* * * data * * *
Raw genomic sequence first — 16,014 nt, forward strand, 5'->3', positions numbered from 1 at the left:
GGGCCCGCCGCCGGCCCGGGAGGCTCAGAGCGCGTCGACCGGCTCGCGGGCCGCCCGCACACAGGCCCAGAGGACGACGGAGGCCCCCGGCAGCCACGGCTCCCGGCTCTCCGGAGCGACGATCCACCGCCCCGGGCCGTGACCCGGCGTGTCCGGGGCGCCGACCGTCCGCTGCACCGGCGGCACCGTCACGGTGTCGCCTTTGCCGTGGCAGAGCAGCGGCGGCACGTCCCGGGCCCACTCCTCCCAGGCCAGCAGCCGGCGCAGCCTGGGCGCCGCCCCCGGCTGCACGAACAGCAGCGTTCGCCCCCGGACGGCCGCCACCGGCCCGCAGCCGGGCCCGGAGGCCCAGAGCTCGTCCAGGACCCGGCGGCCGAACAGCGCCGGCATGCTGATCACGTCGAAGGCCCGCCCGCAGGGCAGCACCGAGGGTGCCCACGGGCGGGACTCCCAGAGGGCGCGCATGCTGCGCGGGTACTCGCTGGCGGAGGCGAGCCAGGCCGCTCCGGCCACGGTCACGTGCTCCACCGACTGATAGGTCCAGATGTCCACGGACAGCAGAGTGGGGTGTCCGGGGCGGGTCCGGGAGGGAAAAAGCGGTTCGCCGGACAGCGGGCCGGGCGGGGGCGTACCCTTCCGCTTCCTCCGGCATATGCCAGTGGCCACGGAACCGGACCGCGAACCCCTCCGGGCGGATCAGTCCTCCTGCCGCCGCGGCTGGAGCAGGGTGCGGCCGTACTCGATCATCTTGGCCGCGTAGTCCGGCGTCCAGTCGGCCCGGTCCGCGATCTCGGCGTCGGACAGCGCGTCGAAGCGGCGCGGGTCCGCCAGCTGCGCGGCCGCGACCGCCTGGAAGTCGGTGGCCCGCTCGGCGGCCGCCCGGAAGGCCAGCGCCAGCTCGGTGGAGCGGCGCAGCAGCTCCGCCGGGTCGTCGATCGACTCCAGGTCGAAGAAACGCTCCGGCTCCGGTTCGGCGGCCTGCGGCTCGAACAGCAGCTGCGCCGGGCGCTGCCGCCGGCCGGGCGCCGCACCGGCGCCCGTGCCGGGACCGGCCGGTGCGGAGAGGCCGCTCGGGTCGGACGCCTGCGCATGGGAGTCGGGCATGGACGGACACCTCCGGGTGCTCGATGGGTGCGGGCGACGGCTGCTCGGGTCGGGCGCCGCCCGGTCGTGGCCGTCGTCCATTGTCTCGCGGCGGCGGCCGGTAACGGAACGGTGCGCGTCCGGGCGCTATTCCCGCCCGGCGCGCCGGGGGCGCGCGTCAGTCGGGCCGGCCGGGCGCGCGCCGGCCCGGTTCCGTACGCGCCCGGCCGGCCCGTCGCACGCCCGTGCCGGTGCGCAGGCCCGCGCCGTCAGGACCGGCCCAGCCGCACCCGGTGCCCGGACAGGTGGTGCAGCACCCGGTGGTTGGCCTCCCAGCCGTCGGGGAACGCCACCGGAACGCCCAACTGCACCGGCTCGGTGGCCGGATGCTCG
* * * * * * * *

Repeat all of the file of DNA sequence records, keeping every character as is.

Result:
Raw genomic sequence first — 16,014 nt, forward strand, 5'->3', positions numbered from 1 at the left:
GGGCCCGCCGCCGGCCCGGGAGGCTCAGAGCGCGTCGACCGGCTCGCGGGCCGCCCGCACACAGGCCCAGAGGACGACGGAGGCCCCCGGCAGCCACGGCTCCCGGCTCTCCGGAGCGACGATCCACCGCCCCGGGCCGTGACCCGGCGTGTCCGGGGCGCCGACCGTCCGCTGCACCGGCGGCACCGTCACGGTGTCGCCTTTGCCGTGGCAGAGCAGCGGCGGCACGTCCCGGGCCCACTCCTCCCAGGCCAGCAGCCGGCGCAGCCTGGGCGCCGCCCCCGGCTGCACGAACAGCAGCGTTCGCCCCCGGACGGCCGCCACCGGCCCGCAGCCGGGCCCGGAGGCCCAGAGCTCGTCCAGGACCCGGCGGCCGAACAGCGCCGGCATGCTGATCACGTCGAAGGCCCGCCCGCAGGGCAGCACCGAGGGTGCCCACGGGCGGGACTCCCAGAGGGCGCGCATGCTGCGCGGGTACTCGCTGGCGGAGGCGAGCCAGGCCGCTCCGGCCACGGTCACGTGCTCCACCGACTGATAGGTCCAGATGTCCACGGACAGCAGAGTGGGGTGTCCGGGGCGGGTCCGGGAGGGAAAAAGCGGTTCGCCGGACAGCGGGCCGGGCGGGGGCGTACCCTTCCGCTTCCTCCGGCATATGCCAGTGGCCACGGAACCGGACCGCGAACCCCTCCGGGCGGATCAGTCCTCCTGCCGCCGCGGCTGGAGCAGGGTGCGGCCGTACTCGATCATCTTGGCCGCGTAGTCCGGCGTCCAGTCGGCCCGGTCCGCGATCTCGGCGTCGGACAGCGCGTCGAAGCGGCGCGGGTCCGCCAGCTGCGCGGCCGCGACCGCCTGGAAGTCGGTGGCCCGCTCGGCGGCCGCCCGGAAGGCCAGCGCCAGCTCGGTGGAGCGGCGCAGCAGCTCCGCCGGGTCGTCGATCGACTCCAGGTCGAAGAAACGCTCCGGCTCCGGTTCGGCGGCCTGCGGCTCGAACAGCAGCTGCGCCGGGCGCTGCCGCCGGCCGGGCGCCGCACCGGCGCCCGTGCCGGGACCGGCCGGTGCGGAGAGGCCGCTCGGGTCGGACGCCTGCGCATGGGAGTCGGGCATGGACGGACACCTCCGGGTGCTCGATGGGTGCGGGCGACGGCTGCTCGGGTCGGGCGCCGCCCGGTCGTGGCCGTCGTCCATTGTCTCGCGGCGGCGGCCGGTAACGGAACGGTGCGCGTCCGGGCGCTATTCCCGCCCGGCGCGCCGGGGGCGCGCGTCAGTCGGGCCGGCCGGGCGCGCGCCGGCCCGGTTCCGTACGCGCCCGGCCGGCCCGTCGCACGCCCGTGCCGGTGCGCAGGCCCGCGCCGTCAGGACCGGCCCAGCCGCACCCGGTGCCCGGACAGGTGGTGCAGCACCCGGTGGTTGGCCTCCCAGCCGTCGGGGAACGCCACCGGAACGCCCAACTGCACCGGCTCGGTGGCCGGATGCTCG